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Humanitarian Charter and Minimum Standards in Humanitarian Response

Vector control standard 2: Physical, environmental and chemical protection measures

The environment where the disaster-affected people are placed does not expose them to disease-causing and nuisance vectors, and those vectors are kept to a reduced level where possible.


Key actions (to be read in conjunction with the guidance notes)

  • Settle the displaced populations in locations that minimise their exposure to vectors, especially mosquitoes (see guidance note 1).
  • Clear and/or modify vector breeding and resting sites where practicable (see guidance notes 2–4).
  • Undertake intensive fly control in high-density settlements when there is a risk or the presence of a diarrhoea epidemic (see guidance note 2).
  • Provide working referral mechanisms for people infected with malaria for early diagnosis and treatment (see guidance note 5).


Key indicators

  • The population density of mosquitoes is kept low to avoid the risk of excessive transmission levels and infection (see guidance note 4).
  • Fewer people are affected by vector-related health problems (see guidance notes 1–5).

Guidance notes

1. Site selection is important in minimising the exposure of the affected population to the risk of vector-borne disease. This should be one of the key factors when considering possible sites. With regard to malaria control, for example, camps should be located 1–2 kilometres upwind from large breeding sites, such as swamps or lakes, whenever an additional clean water source can be provided (see Shelter and settlement standard 2, guidance notes 5–9).

2. Environmental and chemical vector control: There are a number of basic environmental engineering measures that can be taken to reduce the opportunities for vector breeding. These include the proper disposal of human and animal excreta (see Excreta disposal section), proper disposal of refuse in order to control flies and rodents (see Solid waste management section), drainage of standing water, and clearing unwanted vegetation cover around open canals and ponds to control mosquitoes (see Drainage section). Such priority environmental health measures will have some impact on the population density of some vectors. It may not be possible to have sufficient impact on all the breeding, feeding and resting sites within a settlement or near it, even in the longer term, and localised chemical control measures or individual protection measures may be needed. For example, spraying infected spaces may reduce the number of adult flies and prevent a diarrhoea epidemic, or may help to minimise the disease burden if employed during an epidemic.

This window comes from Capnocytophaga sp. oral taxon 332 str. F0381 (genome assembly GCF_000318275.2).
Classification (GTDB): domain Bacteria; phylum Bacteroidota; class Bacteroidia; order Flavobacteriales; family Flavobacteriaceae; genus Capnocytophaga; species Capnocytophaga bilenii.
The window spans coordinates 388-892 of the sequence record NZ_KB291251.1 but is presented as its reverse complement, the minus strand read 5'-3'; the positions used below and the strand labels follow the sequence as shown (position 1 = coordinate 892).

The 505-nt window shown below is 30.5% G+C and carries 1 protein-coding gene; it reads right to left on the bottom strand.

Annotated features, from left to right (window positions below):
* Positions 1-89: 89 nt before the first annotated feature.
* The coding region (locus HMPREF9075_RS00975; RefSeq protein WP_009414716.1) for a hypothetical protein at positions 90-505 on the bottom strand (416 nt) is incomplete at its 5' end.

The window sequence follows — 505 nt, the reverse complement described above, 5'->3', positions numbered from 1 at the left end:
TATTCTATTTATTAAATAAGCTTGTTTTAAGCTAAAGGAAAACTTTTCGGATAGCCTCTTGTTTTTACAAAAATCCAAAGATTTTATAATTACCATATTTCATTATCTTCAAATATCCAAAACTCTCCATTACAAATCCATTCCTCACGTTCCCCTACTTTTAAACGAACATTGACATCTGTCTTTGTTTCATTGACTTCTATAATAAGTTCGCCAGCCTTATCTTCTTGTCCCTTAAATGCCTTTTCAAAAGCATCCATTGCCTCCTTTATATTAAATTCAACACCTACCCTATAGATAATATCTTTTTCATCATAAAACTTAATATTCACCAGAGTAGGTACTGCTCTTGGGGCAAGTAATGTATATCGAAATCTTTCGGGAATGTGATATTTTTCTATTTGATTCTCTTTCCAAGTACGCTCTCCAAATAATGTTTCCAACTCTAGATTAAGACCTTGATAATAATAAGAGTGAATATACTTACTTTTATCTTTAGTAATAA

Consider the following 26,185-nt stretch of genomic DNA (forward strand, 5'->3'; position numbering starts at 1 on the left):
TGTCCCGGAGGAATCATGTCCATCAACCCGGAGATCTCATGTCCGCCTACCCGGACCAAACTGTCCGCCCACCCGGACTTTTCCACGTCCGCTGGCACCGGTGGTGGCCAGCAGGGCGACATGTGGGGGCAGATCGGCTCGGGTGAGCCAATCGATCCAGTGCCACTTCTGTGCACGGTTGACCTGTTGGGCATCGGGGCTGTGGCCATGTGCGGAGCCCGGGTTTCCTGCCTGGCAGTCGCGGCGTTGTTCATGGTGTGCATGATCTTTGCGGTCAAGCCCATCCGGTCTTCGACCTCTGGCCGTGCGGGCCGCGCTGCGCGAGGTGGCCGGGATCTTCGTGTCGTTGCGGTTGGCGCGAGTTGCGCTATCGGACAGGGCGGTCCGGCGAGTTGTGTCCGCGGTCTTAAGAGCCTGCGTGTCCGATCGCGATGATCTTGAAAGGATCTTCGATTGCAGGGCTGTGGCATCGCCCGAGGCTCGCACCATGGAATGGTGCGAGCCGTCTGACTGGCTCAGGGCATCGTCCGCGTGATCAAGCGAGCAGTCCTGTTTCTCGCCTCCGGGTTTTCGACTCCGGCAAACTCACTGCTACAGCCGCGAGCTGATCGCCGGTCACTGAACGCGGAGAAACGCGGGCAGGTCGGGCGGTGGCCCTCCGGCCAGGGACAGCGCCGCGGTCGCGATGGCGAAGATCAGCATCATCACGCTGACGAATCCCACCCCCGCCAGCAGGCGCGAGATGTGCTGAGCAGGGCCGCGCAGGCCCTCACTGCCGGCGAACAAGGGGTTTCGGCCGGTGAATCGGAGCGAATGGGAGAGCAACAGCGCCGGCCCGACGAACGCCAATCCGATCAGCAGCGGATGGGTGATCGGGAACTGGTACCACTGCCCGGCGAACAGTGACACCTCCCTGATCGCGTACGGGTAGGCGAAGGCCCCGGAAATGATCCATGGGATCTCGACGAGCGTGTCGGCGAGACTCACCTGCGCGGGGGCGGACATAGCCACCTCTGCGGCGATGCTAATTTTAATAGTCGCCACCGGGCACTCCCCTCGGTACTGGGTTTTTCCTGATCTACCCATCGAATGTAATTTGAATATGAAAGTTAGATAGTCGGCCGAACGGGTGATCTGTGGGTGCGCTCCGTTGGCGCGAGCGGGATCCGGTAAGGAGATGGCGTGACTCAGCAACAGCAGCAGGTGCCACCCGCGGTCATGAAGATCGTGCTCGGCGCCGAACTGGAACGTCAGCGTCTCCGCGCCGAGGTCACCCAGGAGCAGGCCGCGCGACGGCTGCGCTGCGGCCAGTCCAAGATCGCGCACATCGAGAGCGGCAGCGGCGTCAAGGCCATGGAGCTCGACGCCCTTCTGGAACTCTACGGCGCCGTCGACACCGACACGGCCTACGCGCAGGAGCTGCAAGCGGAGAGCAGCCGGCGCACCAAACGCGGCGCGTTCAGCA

3. Designing a response: Vector control programmes may have no impact on disease if they target the wrong vector, use ineffective methods or target the right vector in the wrong place or at the wrong time. Control programmes should initially aim to address the following objectives: reduce vector population density; reduce human–vector contact; and reduce vector breeding sites. Poorly executed programmes can be counterproductive. Detailed study and, often, expert advice are needed and should be sought from national and international health organisations. In addition, local advice should be sought on local disease patterns, breeding sites, seasonal variations in vector numbers and incidence of diseases, etc.

4. Environmental mosquito control: Environmental control aims primarily at eliminating mosquito breeding sites. The three main species of mosquitoes responsible for transmitting disease are Culex (filariasis), Anopheles (malaria and filariasis) and Aedes (yellow fever and dengue). Culex mosquitoes breed in stagnant water loaded with organic matter such as latrines, Anopheles in relatively unpolluted surface water such as puddles, slow-flowing streams and wells, and Aedes in water receptacles such as bottles, buckets, tyres, etc. Examples of environmental mosquito control include good drainage, properly functioning VIP (ventilated improved pit) latrines, keeping lids on the squatting hole of pit latrines and on water containers, and keeping wells covered and/or treating them with a larvicide (e.g. for areas where dengue fever is endemic).

5. Malaria treatment: Malaria control strategies that aim to reduce the mosquito population density should be carried out simultaneously with early diagnosis and treatment with effective anti-malarials. Such strategies will include eliminating breeding sites, reducing the mosquito daily survival rate and restricting the habit of biting humans. Campaigns to encourage early diagnosis and treatment should be initiated and sustained. An integrated approach, combining active case finding by trained outreach workers and treatment with effective anti-malarials, is more likely to reduce the malaria burden than passive case finding through centralised health services (see Essential health services – control of communicable diseases standard 2, guidance note 3).